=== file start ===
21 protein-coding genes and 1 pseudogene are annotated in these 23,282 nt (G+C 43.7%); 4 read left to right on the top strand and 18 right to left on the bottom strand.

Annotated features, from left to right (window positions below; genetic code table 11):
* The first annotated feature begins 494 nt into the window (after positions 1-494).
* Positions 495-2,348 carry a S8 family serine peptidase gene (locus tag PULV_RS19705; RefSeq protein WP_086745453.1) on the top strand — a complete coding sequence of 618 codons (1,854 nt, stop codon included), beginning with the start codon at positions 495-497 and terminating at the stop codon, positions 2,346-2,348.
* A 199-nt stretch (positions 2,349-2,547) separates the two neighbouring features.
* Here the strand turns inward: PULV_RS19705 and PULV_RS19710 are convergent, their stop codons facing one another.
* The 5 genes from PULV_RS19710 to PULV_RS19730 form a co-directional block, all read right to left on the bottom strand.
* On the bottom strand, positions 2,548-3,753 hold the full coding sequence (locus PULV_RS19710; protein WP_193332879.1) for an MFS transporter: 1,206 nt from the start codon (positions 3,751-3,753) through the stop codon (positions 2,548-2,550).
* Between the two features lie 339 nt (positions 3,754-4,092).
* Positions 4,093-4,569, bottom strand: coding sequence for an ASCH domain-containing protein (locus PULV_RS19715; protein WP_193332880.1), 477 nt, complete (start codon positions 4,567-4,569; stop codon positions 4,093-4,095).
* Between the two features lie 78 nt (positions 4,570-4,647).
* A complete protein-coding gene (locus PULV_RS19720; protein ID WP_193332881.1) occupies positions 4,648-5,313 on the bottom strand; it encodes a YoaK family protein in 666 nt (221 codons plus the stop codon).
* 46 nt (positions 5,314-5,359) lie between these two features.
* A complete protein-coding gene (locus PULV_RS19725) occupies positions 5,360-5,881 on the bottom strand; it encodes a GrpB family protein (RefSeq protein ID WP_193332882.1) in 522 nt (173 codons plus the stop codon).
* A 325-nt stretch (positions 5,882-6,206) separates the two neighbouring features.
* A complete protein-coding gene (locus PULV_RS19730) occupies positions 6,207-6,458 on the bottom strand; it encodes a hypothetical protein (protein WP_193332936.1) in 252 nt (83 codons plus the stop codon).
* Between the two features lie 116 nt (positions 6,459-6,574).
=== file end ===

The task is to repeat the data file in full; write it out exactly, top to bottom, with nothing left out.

21 protein-coding genes and 1 pseudogene are annotated in these 23,282 nt (G+C 43.7%); 4 read left to right on the top strand and 18 right to left on the bottom strand.

Annotated features, from left to right (window positions below; genetic code table 11):
* The first annotated feature begins 494 nt into the window (after positions 1-494).
* Positions 495-2,348 carry a S8 family serine peptidase gene (locus tag PULV_RS19705; RefSeq protein WP_086745453.1) on the top strand — a complete coding sequence of 618 codons (1,854 nt, stop codon included), beginning with the start codon at positions 495-497 and terminating at the stop codon, positions 2,346-2,348.
* A 199-nt stretch (positions 2,349-2,547) separates the two neighbouring features.
* Here the strand turns inward: PULV_RS19705 and PULV_RS19710 are convergent, their stop codons facing one another.
* The 5 genes from PULV_RS19710 to PULV_RS19730 form a co-directional block, all read right to left on the bottom strand.
* On the bottom strand, positions 2,548-3,753 hold the full coding sequence (locus PULV_RS19710; protein WP_193332879.1) for an MFS transporter: 1,206 nt from the start codon (positions 3,751-3,753) through the stop codon (positions 2,548-2,550).
* Between the two features lie 339 nt (positions 3,754-4,092).
* Positions 4,093-4,569, bottom strand: coding sequence for an ASCH domain-containing protein (locus PULV_RS19715; protein WP_193332880.1), 477 nt, complete (start codon positions 4,567-4,569; stop codon positions 4,093-4,095).
* Between the two features lie 78 nt (positions 4,570-4,647).
* A complete protein-coding gene (locus PULV_RS19720; protein ID WP_193332881.1) occupies positions 4,648-5,313 on the bottom strand; it encodes a YoaK family protein in 666 nt (221 codons plus the stop codon).
* 46 nt (positions 5,314-5,359) lie between these two features.
* A complete protein-coding gene (locus PULV_RS19725) occupies positions 5,360-5,881 on the bottom strand; it encodes a GrpB family protein (RefSeq protein ID WP_193332882.1) in 522 nt (173 codons plus the stop codon).
* A 325-nt stretch (positions 5,882-6,206) separates the two neighbouring features.
* A complete protein-coding gene (locus PULV_RS19730) occupies positions 6,207-6,458 on the bottom strand; it encodes a hypothetical protein (protein WP_193332936.1) in 252 nt (83 codons plus the stop codon).
* Between the two features lie 116 nt (positions 6,459-6,574).